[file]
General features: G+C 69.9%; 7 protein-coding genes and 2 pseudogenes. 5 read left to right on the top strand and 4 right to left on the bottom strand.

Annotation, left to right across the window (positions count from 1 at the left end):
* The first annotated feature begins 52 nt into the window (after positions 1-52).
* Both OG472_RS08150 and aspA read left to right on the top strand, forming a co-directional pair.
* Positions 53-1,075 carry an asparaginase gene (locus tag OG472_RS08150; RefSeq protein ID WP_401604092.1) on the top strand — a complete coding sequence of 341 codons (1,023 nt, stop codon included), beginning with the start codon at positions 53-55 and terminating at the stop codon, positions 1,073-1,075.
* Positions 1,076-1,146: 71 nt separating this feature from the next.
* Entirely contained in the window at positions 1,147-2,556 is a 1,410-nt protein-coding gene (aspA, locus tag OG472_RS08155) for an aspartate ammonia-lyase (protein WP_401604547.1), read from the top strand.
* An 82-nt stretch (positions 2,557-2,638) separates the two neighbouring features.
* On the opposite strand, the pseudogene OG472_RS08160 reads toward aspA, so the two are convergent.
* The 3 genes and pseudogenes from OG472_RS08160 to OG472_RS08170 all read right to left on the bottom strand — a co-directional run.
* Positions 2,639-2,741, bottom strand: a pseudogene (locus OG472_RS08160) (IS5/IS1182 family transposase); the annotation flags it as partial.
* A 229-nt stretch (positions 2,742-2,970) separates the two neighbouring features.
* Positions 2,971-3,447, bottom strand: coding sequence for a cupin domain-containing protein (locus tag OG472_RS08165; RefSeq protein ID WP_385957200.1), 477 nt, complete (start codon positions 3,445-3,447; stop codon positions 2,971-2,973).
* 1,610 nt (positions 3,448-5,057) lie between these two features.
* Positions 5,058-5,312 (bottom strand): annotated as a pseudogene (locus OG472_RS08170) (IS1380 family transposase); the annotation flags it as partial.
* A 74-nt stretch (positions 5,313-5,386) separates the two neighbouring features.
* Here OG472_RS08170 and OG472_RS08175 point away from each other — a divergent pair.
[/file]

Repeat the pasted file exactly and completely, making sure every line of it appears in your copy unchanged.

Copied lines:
General features: G+C 69.9%; 7 protein-coding genes and 2 pseudogenes. 5 read left to right on the top strand and 4 right to left on the bottom strand.

Annotation, left to right across the window (positions count from 1 at the left end):
* The first annotated feature begins 52 nt into the window (after positions 1-52).
* Both OG472_RS08150 and aspA read left to right on the top strand, forming a co-directional pair.
* Positions 53-1,075 carry an asparaginase gene (locus tag OG472_RS08150; RefSeq protein ID WP_401604092.1) on the top strand — a complete coding sequence of 341 codons (1,023 nt, stop codon included), beginning with the start codon at positions 53-55 and terminating at the stop codon, positions 1,073-1,075.
* Positions 1,076-1,146: 71 nt separating this feature from the next.
* Entirely contained in the window at positions 1,147-2,556 is a 1,410-nt protein-coding gene (aspA, locus tag OG472_RS08155) for an aspartate ammonia-lyase (protein WP_401604547.1), read from the top strand.
* An 82-nt stretch (positions 2,557-2,638) separates the two neighbouring features.
* On the opposite strand, the pseudogene OG472_RS08160 reads toward aspA, so the two are convergent.
* The 3 genes and pseudogenes from OG472_RS08160 to OG472_RS08170 all read right to left on the bottom strand — a co-directional run.
* Positions 2,639-2,741, bottom strand: a pseudogene (locus OG472_RS08160) (IS5/IS1182 family transposase); the annotation flags it as partial.
* A 229-nt stretch (positions 2,742-2,970) separates the two neighbouring features.
* Positions 2,971-3,447, bottom strand: coding sequence for a cupin domain-containing protein (locus tag OG472_RS08165; RefSeq protein ID WP_385957200.1), 477 nt, complete (start codon positions 3,445-3,447; stop codon positions 2,971-2,973).
* 1,610 nt (positions 3,448-5,057) lie between these two features.
* Positions 5,058-5,312 (bottom strand): annotated as a pseudogene (locus OG472_RS08170) (IS1380 family transposase); the annotation flags it as partial.
* A 74-nt stretch (positions 5,313-5,386) separates the two neighbouring features.
* Here OG472_RS08170 and OG472_RS08175 point away from each other — a divergent pair.